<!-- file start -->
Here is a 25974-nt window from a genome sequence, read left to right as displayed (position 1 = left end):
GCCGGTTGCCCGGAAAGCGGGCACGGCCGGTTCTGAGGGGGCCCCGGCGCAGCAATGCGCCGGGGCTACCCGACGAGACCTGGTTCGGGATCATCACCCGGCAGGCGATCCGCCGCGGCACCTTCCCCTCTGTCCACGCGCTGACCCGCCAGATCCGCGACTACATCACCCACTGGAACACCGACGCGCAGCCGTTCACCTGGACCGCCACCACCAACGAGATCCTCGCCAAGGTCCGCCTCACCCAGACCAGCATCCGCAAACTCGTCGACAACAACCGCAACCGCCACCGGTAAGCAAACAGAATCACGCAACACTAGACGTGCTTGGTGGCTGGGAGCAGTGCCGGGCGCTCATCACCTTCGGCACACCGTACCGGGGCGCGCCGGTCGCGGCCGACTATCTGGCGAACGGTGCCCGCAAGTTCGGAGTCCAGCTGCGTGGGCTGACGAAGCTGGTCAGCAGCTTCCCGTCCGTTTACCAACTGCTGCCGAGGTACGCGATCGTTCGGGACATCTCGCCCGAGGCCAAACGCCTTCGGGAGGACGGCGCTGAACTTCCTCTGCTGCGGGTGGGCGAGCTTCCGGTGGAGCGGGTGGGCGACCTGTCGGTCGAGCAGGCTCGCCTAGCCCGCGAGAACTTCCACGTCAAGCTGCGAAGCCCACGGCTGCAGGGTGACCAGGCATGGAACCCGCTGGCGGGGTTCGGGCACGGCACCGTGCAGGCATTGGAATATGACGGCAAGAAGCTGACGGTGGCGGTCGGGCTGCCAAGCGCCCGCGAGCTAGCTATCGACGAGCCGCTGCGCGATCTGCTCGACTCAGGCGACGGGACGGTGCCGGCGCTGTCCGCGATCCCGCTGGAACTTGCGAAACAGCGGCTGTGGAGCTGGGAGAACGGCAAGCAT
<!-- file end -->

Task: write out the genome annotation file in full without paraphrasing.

Here is a 25974-nt window from a genome sequence, read left to right as displayed (position 1 = left end):
GCCGGTTGCCCGGAAAGCGGGCACGGCCGGTTCTGAGGGGGCCCCGGCGCAGCAATGCGCCGGGGCTACCCGACGAGACCTGGTTCGGGATCATCACCCGGCAGGCGATCCGCCGCGGCACCTTCCCCTCTGTCCACGCGCTGACCCGCCAGATCCGCGACTACATCACCCACTGGAACACCGACGCGCAGCCGTTCACCTGGACCGCCACCACCAACGAGATCCTCGCCAAGGTCCGCCTCACCCAGACCAGCATCCGCAAACTCGTCGACAACAACCGCAACCGCCACCGGTAAGCAAACAGAATCACGCAACACTAGACGTGCTTGGTGGCTGGGAGCAGTGCCGGGCGCTCATCACCTTCGGCACACCGTACCGGGGCGCGCCGGTCGCGGCCGACTATCTGGCGAACGGTGCCCGCAAGTTCGGAGTCCAGCTGCGTGGGCTGACGAAGCTGGTCAGCAGCTTCCCGTCCGTTTACCAACTGCTGCCGAGGTACGCGATCGTTCGGGACATCTCGCCCGAGGCCAAACGCCTTCGGGAGGACGGCGCTGAACTTCCTCTGCTGCGGGTGGGCGAGCTTCCGGTGGAGCGGGTGGGCGACCTGTCGGTCGAGCAGGCTCGCCTAGCCCGCGAGAACTTCCACGTCAAGCTGCGAAGCCCACGGCTGCAGGGTGACCAGGCATGGAACCCGCTGGCGGGGTTCGGGCACGGCACCGTGCAGGCATTGGAATATGACGGCAAGAAGCTGACGGTGGCGGTCGGGCTGCCAAGCGCCCGCGAGCTAGCTATCGACGAGCCGCTGCGCGATCTGCTCGACTCAGGCGACGGGACGGTGCCGGCGCTGTCCGCGATCCCGCTGGAACTTGCGAAACAGCGGCTGTGGAGCTGGGAGAACGGCAAGCAT